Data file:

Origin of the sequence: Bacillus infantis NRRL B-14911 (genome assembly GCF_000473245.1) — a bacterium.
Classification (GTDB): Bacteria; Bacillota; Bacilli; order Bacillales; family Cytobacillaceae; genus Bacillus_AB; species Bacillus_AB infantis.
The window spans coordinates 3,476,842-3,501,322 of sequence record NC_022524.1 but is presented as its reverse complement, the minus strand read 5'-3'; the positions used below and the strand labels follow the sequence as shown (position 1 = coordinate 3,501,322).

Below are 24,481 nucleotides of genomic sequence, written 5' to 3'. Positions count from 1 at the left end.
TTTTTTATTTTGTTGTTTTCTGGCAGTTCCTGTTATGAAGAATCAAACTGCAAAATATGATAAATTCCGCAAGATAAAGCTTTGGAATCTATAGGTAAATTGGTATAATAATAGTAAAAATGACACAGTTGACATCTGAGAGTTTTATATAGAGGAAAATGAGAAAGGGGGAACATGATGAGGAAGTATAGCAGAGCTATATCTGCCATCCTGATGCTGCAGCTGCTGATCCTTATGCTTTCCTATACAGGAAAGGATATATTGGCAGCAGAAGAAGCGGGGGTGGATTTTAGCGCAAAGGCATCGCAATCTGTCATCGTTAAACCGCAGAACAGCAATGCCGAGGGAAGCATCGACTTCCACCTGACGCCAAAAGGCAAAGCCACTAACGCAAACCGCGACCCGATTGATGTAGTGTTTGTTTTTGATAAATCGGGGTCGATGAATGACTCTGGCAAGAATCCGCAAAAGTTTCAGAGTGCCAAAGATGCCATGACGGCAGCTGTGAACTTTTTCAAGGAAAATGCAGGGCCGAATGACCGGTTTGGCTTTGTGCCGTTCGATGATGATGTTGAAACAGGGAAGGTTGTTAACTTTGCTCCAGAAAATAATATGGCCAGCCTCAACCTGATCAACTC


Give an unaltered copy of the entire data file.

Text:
Origin of the sequence: Bacillus infantis NRRL B-14911 (genome assembly GCF_000473245.1) — a bacterium.
Classification (GTDB): Bacteria; Bacillota; Bacilli; order Bacillales; family Cytobacillaceae; genus Bacillus_AB; species Bacillus_AB infantis.
The window spans coordinates 3,476,842-3,501,322 of sequence record NC_022524.1 but is presented as its reverse complement, the minus strand read 5'-3'; the positions used below and the strand labels follow the sequence as shown (position 1 = coordinate 3,501,322).

Below are 24,481 nucleotides of genomic sequence, written 5' to 3'. Positions count from 1 at the left end.
TTTTTTATTTTGTTGTTTTCTGGCAGTTCCTGTTATGAAGAATCAAACTGCAAAATATGATAAATTCCGCAAGATAAAGCTTTGGAATCTATAGGTAAATTGGTATAATAATAGTAAAAATGACACAGTTGACATCTGAGAGTTTTATATAGAGGAAAATGAGAAAGGGGGAACATGATGAGGAAGTATAGCAGAGCTATATCTGCCATCCTGATGCTGCAGCTGCTGATCCTTATGCTTTCCTATACAGGAAAGGATATATTGGCAGCAGAAGAAGCGGGGGTGGATTTTAGCGCAAAGGCATCGCAATCTGTCATCGTTAAACCGCAGAACAGCAATGCCGAGGGAAGCATCGACTTCCACCTGACGCCAAAAGGCAAAGCCACTAACGCAAACCGCGACCCGATTGATGTAGTGTTTGTTTTTGATAAATCGGGGTCGATGAATGACTCTGGCAAGAATCCGCAAAAGTTTCAGAGTGCCAAAGATGCCATGACGGCAGCTGTGAACTTTTTCAAGGAAAATGCAGGGCCGAATGACCGGTTTGGCTTTGTGCCGTTCGATGATGATGTTGAAACAGGGAAGGTTGTTAACTTTGCTCCAGAAAATAATATGGCCAGCCTCAACCTGATCAACTC